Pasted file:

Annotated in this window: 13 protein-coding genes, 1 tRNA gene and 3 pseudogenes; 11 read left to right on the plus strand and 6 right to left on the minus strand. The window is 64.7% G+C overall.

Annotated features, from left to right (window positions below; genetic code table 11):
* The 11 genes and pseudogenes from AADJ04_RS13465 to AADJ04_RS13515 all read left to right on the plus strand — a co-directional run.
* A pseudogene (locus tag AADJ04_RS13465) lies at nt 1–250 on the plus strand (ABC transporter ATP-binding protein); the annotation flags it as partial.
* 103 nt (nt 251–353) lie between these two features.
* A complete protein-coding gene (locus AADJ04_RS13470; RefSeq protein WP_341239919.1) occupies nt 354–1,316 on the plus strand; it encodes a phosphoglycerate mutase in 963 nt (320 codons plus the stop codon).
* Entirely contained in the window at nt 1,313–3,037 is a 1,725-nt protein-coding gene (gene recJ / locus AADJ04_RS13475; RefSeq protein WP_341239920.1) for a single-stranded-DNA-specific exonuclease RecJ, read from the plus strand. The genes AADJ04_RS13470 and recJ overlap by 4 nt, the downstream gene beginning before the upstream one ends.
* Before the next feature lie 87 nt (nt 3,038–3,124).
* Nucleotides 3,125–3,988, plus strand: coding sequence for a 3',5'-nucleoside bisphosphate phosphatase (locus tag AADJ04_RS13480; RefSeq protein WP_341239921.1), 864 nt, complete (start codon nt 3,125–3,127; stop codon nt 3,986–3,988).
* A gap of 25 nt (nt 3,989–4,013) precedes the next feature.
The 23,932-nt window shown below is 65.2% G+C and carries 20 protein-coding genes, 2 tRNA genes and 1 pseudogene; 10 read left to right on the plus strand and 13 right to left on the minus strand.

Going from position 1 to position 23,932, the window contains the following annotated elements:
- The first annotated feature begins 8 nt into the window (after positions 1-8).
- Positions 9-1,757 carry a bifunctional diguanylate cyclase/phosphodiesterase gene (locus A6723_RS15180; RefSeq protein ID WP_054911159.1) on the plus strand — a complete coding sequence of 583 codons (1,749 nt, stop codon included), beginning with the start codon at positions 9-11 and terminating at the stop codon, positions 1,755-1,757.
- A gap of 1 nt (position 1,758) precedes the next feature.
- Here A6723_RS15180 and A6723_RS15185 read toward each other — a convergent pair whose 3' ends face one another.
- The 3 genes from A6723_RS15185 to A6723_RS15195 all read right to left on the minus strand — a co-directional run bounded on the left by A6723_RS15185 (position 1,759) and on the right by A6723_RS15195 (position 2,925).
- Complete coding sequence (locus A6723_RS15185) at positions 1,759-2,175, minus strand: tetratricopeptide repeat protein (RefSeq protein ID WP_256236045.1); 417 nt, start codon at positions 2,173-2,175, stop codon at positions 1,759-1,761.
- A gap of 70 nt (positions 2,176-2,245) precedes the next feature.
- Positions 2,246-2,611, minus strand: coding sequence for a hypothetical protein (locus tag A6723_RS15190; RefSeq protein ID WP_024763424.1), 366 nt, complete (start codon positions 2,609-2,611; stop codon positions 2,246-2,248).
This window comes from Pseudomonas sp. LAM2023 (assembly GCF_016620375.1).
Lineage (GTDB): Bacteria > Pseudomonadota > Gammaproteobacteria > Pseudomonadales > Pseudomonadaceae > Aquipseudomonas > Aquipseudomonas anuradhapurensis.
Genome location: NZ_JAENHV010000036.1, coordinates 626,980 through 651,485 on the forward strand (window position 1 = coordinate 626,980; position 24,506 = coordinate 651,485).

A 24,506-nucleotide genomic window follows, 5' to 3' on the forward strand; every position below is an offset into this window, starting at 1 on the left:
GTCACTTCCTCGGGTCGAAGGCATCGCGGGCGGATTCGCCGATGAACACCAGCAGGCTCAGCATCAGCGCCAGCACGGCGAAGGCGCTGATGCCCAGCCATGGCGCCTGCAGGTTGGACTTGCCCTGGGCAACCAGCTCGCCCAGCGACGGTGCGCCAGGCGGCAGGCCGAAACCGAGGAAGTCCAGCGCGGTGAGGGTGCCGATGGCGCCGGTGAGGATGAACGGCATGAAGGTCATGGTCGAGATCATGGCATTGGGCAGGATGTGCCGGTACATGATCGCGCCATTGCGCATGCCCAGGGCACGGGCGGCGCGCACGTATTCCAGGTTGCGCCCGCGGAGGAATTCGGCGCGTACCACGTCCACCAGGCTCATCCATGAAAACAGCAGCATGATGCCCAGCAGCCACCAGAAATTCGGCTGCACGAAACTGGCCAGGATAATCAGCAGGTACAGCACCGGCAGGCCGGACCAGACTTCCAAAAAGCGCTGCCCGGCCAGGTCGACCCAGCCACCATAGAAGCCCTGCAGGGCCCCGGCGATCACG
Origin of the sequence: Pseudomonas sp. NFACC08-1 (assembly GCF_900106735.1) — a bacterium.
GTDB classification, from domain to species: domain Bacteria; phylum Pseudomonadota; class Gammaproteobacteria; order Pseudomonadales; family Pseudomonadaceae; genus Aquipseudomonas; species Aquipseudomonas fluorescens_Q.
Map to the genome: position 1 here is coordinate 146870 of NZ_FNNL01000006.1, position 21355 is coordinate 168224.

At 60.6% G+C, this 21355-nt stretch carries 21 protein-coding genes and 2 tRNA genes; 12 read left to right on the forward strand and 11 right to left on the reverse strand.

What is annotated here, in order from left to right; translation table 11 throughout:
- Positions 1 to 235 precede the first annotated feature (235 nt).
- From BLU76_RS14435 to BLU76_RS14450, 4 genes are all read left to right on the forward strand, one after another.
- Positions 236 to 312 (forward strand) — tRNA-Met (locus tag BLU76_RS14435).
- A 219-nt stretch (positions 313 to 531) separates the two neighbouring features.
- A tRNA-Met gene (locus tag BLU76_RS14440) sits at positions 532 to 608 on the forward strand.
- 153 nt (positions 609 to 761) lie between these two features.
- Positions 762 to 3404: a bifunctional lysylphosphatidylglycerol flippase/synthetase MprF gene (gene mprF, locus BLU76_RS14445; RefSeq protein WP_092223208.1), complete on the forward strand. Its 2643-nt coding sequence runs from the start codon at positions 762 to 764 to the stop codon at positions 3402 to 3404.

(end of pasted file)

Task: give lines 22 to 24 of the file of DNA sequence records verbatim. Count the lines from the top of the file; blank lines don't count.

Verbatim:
Lineage (GTDB): Bacteria > Pseudomonadota > Gammaproteobacteria > Pseudomonadales > Pseudomonadaceae > Aquipseudomonas > Aquipseudomonas anuradhapurensis.
Genome location: NZ_JAENHV010000036.1, coordinates 626,980 through 651,485 on the forward strand (window position 1 = coordinate 626,980; position 24,506 = coordinate 651,485).

A 24,506-nucleotide genomic window follows, 5' to 3' on the forward strand; every position below is an offset into this window, starting at 1 on the left: